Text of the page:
Whenever you experience financial crisis, borrowing money should always be a last resort. However, if the need is urgent and there’s no other way, the best you can do is to choose the lesser evil. These are the good and bad borrowing options that you should know about.
Direct loan from family and friends
If a friend or loved one is willing enough to lend out a helping hand, this could be one of the best borrowing options of all. Although in most cases a relative won’t be comfortable charging you interest, it is still best to treat this loan as a business transaction. You should agree upon a fair interest rate and payment terms, and put your agreement in writing.
Credit card purchase
If you don’t need direct cash and just want to buy something, perhaps charging the item on your credit card is far better than taking out a loan and especially than making a credit card cash advance. In addition, this should be a wise option if you can pay back the bill on time and you can earn rewards as well.
Believe it or not, pawnshop loans are better than other short-term loans out there. Although you won’t typically get a high appraisal for your item, you’ll have that peace of mind knowing that your credit score is not affected whether you pay for the loan or not. In addition, you are not legally bound to pay for the item. If you pay for it, you get it back, and if not, consider it sold. It’s that simple. Unless your item has a sentimental value, a pawnshop loan is actually a good borrow.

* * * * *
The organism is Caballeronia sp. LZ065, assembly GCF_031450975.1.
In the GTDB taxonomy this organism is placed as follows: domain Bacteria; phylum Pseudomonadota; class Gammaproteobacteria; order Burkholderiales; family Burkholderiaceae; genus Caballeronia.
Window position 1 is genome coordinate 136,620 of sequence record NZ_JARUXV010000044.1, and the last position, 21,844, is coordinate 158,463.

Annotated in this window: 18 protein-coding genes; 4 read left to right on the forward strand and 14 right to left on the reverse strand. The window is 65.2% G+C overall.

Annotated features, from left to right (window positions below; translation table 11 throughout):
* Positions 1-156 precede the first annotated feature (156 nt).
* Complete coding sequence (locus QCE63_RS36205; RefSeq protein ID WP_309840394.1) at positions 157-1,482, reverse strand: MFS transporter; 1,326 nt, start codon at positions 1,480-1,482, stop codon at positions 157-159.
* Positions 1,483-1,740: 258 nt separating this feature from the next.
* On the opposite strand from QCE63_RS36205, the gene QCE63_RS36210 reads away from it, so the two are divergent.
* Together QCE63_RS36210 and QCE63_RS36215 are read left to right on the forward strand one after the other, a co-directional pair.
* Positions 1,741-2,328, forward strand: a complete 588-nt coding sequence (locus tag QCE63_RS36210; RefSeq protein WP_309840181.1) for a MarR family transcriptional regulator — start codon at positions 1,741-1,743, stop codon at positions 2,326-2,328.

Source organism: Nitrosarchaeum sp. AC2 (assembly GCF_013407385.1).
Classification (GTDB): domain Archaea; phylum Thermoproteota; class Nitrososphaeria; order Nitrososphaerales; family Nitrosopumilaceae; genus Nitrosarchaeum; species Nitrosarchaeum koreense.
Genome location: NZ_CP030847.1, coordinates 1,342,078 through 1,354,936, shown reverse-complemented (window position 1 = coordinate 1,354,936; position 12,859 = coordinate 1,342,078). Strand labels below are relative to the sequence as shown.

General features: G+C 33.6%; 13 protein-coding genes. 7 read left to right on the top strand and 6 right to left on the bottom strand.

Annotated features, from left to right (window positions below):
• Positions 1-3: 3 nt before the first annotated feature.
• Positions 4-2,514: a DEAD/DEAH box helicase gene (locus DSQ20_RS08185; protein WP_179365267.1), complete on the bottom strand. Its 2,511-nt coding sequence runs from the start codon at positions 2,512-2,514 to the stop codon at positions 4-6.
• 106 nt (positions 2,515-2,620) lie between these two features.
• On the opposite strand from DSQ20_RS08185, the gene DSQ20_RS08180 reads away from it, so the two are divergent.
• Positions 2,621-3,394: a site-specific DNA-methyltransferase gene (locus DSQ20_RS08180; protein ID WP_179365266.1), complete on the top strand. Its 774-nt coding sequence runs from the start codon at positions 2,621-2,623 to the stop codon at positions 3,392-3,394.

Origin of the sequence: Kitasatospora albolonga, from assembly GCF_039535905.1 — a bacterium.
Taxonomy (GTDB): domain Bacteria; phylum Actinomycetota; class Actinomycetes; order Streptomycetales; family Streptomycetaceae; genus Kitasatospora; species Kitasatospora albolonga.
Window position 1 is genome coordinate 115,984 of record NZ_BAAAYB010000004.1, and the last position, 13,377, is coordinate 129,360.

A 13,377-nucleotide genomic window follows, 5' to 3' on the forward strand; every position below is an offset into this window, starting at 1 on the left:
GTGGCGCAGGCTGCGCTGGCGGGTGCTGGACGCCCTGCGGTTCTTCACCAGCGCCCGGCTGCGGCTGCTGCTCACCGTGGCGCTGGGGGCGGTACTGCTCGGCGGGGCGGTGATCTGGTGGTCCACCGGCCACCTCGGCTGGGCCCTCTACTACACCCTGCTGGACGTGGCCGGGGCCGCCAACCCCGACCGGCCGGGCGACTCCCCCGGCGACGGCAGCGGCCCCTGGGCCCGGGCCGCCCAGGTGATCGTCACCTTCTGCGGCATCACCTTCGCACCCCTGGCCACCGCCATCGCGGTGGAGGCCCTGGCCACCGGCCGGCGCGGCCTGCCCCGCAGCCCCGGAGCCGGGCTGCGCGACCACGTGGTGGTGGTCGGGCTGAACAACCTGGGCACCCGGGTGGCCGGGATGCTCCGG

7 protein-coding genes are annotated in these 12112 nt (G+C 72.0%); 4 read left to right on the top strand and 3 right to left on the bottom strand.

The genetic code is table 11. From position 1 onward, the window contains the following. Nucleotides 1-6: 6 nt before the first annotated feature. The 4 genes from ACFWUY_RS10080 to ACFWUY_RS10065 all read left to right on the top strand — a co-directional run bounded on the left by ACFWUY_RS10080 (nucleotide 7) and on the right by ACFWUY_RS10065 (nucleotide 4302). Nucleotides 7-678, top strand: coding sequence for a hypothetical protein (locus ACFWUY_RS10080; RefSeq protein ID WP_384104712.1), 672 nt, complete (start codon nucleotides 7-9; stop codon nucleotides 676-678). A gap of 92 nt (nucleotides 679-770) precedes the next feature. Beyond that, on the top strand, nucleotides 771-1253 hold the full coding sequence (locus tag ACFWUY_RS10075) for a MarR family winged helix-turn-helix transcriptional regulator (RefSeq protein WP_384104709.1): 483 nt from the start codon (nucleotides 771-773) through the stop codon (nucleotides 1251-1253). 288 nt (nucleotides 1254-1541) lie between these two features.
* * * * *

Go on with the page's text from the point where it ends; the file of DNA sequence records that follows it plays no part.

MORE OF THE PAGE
Credit card cash advance
Despite the convenience of withdrawing money from your credit card, there’s a huge price to pay. If direct credit card purchases can have high interests, expect cash advances to be even more expensive. The worse thing is that there’s no grace period, and interest will be charged immediately upon borrowing no matter how quickly you paid for it.
Almost similar to a payday loan, it is a cash advance on your direct-deposit salary. Basically, your bank offers cash upfront which you will repay upon receiving your paycheck. However, this can lead down to bigger debt problems. If your next paycheck won’t suffice and you can’t settle the loan in full, you’ll begin to drag on debt, and if you fall short on cash again, it becomes a vicious cycle.
With a payday loan, you will write a postdated check for the amount you intend to borrow with the interest and fees included, and the lender provides you cash on the spot. This means that the lender will automatically be paid on the next payday. However, just like with bank advance, this can be very expensive. You have the option to roll over the loan for another payday, which means the fees keep on rolling over too.